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VENTURES AFRICA- West African land-locked nations in Ghana’s shipping communities have complained about the physical escort of goods in transit and the collection of unjustified fees, without receipt.
According to a petition signed by Mr Yaya Yedan, representative of the Burkina Shippers Council, and addressed to the Director-General of the Ghana Ports and Harbour Authority (GPHA) and copied to the Commissioner, Customs division of Ghana Revenue Authority (GRA) and other stakeholders on 17th January 2014; “The simultaneous charging of transit infrastructural fees for the e-tracking and human escort fees is clearly abusive and does not conform to any known standard, in addition to the fact that it unnecessarily adds to the cost of doing business in the Ghanaian corridor.”
The communiqué pointed out that appointed Officer-in-Charge of the transit yard of the Tema Harbour has at his own discretion introduced the new measure, which took effect in November 2013.
“The measure, which adversely affects the entire transit trade has been introduced at the discretion of only one customs officer without any official notice to the GPHA, transit destination Shippers Councils’ represented at the Port, National Security and other port stakeholders”, Yedan said in the statement.
He also argued that the measure “reinforces the perception of unreliability and unpredictability of the Ghanaian corridor and therefore has the tendency to jeopardize the hard-won reputation of the Ghana ports and the tremendous efforts made by GPHA and other players, including the Ghana Custom Command, to attract transit trade.”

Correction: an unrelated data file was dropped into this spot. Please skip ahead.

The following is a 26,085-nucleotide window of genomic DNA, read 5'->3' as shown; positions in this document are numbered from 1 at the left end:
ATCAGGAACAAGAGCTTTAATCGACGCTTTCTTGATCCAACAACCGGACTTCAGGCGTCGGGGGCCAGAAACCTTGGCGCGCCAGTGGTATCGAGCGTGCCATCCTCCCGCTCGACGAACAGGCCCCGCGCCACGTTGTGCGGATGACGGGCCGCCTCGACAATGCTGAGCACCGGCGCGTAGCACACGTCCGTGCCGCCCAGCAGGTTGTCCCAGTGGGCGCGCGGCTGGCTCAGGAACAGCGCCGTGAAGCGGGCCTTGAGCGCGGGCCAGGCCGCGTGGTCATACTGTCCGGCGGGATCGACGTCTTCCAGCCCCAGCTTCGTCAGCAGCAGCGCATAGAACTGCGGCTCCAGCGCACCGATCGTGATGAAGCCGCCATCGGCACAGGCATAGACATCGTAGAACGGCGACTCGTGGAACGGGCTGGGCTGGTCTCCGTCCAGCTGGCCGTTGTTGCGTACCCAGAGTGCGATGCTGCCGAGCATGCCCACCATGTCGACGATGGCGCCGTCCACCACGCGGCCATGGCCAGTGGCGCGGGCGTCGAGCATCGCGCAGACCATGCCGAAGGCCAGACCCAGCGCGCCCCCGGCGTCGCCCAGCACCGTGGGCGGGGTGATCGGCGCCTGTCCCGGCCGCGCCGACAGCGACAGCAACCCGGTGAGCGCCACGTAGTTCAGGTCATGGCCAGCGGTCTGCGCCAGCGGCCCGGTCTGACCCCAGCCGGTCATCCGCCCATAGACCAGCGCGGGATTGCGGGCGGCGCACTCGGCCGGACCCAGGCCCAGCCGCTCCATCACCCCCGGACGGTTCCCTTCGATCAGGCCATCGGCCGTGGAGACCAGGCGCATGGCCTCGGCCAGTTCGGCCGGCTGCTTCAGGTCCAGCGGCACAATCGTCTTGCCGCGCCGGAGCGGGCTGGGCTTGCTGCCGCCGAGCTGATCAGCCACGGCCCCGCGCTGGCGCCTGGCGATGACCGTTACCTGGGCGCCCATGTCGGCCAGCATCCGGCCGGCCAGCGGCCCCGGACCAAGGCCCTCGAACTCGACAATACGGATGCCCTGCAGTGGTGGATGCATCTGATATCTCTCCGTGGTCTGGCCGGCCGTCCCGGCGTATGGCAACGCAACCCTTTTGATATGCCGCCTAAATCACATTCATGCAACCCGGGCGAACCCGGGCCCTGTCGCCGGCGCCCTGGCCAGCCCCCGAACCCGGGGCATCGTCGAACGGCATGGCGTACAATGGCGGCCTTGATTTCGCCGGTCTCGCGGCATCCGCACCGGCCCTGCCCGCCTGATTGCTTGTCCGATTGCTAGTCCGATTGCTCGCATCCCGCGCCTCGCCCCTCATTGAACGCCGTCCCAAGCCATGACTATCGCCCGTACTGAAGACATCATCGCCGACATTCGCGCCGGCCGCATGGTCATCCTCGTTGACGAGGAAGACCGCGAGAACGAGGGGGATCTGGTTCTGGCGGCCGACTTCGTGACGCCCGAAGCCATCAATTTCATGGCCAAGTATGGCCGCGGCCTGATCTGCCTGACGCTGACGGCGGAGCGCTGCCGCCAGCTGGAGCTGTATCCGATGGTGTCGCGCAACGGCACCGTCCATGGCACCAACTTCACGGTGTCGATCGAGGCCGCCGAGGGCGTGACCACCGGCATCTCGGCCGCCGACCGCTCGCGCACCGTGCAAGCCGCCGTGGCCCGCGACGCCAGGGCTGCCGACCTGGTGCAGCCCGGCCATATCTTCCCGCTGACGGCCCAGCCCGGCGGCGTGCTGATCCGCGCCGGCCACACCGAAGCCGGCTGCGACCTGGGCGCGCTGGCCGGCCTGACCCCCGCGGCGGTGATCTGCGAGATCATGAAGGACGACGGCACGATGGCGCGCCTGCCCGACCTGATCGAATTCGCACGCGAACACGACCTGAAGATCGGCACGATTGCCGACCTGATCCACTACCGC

However, in reaction to the accusation, Ghana News Agency reported that Mrs Nunya Amedonoo, Public Relations Officer (PRO), Customs division of the GRA, Tema, said some selected commodities which are normally not sent to their destinations (diversion) are given escorts.
“Cloth, Cooking oil, Tomato paste, canned fish and Alcoholic beverages, which are prone to diversion by the shippers are accompanied by custom officers because the tracking system is not enough to stop such diversions.”
But Yedan said the shipping community hopes that the constituted authorities in charge will assist in eliminating this new non-tariff barrier (NTB) for improved efficiency of the Ghana corridor.
Nations affected by the unfavorable charges – Burkina Faso, Mali and Niger – rely on coastal countries like Ghana, Ivory Coast, Togo and Benin to export and import goods.